Instagram-New-twitter-X-Threads-Youtube-facebook-tik-tok-symbol-logo-png-free-download via

On May 31st, 2024, the Washington Times published an Op-Ed by ATR’s Federal Affairs Manager for Telecommunications, James Erwin.  

The Op-Ed discusses how a bill to sunset tech companies’ liability shield, known as Section 230, is being pushed by two high-ranking members of the House Energy and Commerce Committee, Chairwoman Cathy McMorris Rodgers (R-Wash.) and Ranking Member Frank Pallone (D-N.J.).

This bill will not help conservatives preserve speech but will allow Biden’s progressive administration to more aggressively censor or forbid speech that does not adhere to the left-wing orthodoxy in the digital town square.  

The piece begins with Erwin describing the Section 230 reform bill and warning that the bill is not going to benefit conservatives: 

A new bipartisan bill in Congress threatens conservative speech online. Section 230 of the 1996 Telecommunications Act, which makes users responsible for what they post online rather than the websites they post on, is the target of a new bipartisan bill that would “sunset” the provision by the end of 2025. Conservatives will be harmed if Section 230 is allowed to expire. 

Erwin questioned if the Section 230 reform bill is being pushed in good faith: 

The two leaders of the House Energy and Commerce Committee, Chairwoman Cathy McMorris Rodgers (R-Wash.) and Ranking Member Frank Pallone (D-N.J.), trumpeted their new bill in the pages of the Wall Street Journal two weeks ago, claiming it would “force big tech’s hand.” They assert that with the liability shield gone, tech companies would come together to negotiate a new settlement. What exactly this new arrangement would look like is unclear, and the expedited mark-up the bill received last week did not shed much light on the matter. 

With McMorris Rodgers retiring at the end of this year, conservatives who feel aggrieved by tech companies’ treatment of them should be especially suspicious of anything Frank Pallone is leading. Does anyone really think the new regime he negotiates will be better for the political right? 

The piece highlighted how sunsetting Section 230 will help the progressive left:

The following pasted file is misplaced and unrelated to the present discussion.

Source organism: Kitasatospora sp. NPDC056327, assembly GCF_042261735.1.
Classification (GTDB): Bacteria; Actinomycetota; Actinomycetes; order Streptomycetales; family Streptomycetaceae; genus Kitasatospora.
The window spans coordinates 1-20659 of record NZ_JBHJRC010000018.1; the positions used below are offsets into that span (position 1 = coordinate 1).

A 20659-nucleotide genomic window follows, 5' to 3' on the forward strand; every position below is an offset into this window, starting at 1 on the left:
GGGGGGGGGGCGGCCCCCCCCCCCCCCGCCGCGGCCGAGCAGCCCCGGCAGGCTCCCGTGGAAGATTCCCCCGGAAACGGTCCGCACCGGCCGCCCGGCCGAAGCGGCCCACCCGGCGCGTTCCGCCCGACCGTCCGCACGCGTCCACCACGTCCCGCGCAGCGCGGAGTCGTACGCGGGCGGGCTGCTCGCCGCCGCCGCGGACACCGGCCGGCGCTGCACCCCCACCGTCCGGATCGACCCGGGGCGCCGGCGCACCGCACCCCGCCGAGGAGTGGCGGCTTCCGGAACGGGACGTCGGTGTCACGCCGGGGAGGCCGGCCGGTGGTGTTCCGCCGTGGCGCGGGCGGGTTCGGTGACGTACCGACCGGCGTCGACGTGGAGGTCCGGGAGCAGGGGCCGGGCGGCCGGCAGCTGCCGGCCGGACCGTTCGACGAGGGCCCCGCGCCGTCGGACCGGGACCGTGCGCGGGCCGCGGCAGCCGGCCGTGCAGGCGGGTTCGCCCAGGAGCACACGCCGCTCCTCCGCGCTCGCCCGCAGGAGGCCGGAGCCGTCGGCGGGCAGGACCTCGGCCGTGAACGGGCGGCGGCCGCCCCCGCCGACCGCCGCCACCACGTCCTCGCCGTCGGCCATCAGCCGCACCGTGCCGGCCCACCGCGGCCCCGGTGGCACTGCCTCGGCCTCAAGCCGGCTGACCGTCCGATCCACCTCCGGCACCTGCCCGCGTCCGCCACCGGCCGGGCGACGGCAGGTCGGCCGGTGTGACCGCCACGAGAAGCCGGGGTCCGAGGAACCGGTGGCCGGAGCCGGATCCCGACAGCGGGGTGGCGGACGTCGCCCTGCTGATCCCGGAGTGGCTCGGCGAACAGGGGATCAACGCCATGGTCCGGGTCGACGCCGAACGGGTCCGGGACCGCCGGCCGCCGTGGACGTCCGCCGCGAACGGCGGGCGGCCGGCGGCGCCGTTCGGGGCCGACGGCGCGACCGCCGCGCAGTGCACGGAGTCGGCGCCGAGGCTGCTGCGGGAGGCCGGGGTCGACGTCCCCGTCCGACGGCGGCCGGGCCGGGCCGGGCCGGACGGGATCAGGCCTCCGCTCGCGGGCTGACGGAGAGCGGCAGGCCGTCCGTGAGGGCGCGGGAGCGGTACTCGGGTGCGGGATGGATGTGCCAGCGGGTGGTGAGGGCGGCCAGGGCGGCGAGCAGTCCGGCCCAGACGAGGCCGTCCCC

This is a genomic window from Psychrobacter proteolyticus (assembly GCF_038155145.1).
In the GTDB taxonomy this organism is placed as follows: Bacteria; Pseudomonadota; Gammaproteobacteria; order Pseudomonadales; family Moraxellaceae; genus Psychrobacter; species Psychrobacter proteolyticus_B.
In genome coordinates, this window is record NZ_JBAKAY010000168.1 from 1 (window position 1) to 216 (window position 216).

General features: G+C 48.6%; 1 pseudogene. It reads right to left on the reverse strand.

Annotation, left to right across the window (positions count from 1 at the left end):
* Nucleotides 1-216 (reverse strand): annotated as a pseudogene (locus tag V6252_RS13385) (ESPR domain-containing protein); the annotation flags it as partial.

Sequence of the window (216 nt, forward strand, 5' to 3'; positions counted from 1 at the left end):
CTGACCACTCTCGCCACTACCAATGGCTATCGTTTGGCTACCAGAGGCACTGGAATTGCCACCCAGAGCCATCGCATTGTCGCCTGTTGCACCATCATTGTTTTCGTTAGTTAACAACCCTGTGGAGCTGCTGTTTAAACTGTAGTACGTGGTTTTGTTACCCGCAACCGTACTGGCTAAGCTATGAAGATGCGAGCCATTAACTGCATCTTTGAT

Progressive Democrats want to distract from the fact that the federal government is the driver of social media censorship. Indeed, as the Twitter Files, subsequent Congressional investigations, and discovery from the Supreme Court case Murthy v. Missouri have documented, political censorship on social media is almost entirely driven by pressure from government officials. Punishing tech companies for reacting to government pressure would be shooting the messenger while leaving the FBI and DHS agents threatening Americans’ civil liberties to strike another day, which they are already moving to do

Erwin provided two reasons why Section 230 has benefited Americans and even Conservatives:  

Section 230 is badly misunderstood in our public discourse. It does not provide unlimited liability protection for tech companies, but rather prevents a constant stream of lawsuits for what users post on social media. Without it, no church, small business, or rotary club could run a website without risking lawsuits from trial lawyers looking to raise money for Democrats.  

Conservatives should also appreciate how Section 230 has enabled them to bypass the gatekeepers of the mainstream media – whom they also complain about – and compete on a level playing field with the left. By any objective measure, social media has been a boon to the right. Would Donald Trump have gotten anywhere in 2016 without Twitter? Would Pierre Poilievre be competitive for Prime Minister of Canada today if not for his aggressive social media strategy? 

Erwin credited Elon Musk, the owner of the X Corp (formerly known as Twitter), as an enormous factor in preserving free speech online: 

Speaking of Musk, his purchase of what we once called Twitter should put to bed any calls to do away with Section 230. To the extent free speech was threatened online by social media platforms, Musk’s purchase demonstrates that there is a market solution to the problem. There was unserved market for a platform committed to free speech, so competitors like Parler started going after Twitter’s market share, then a billionaire investor bought the legacy platform and transformed it to reach this market. 

Without Section 230, X would be bankrupt from a mountain of lawsuits, and other platforms would censor anything DC bureaucrats don’t like to avoid them. 

The article concludes by stating that: 

Anyone concerned about free speech should oppose this hasty and misguided effort to destroy the law that has allowed the internet and political debate to flourish in tandem. The survival of online conservative speech depends on it. 

Read the full op-ed here